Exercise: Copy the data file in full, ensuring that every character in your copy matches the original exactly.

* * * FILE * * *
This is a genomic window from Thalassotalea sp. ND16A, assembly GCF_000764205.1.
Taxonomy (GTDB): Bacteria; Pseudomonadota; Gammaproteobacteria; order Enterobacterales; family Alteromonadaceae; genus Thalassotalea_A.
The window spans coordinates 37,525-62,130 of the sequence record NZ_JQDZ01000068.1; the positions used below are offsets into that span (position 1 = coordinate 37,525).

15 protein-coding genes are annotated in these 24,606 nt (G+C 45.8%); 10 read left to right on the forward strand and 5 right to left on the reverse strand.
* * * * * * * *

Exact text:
This is a genomic window from Thalassotalea sp. ND16A, assembly GCF_000764205.1.
Taxonomy (GTDB): Bacteria; Pseudomonadota; Gammaproteobacteria; order Enterobacterales; family Alteromonadaceae; genus Thalassotalea_A.
The window spans coordinates 37,525-62,130 of the sequence record NZ_JQDZ01000068.1; the positions used below are offsets into that span (position 1 = coordinate 37,525).

15 protein-coding genes are annotated in these 24,606 nt (G+C 45.8%); 10 read left to right on the forward strand and 5 right to left on the reverse strand.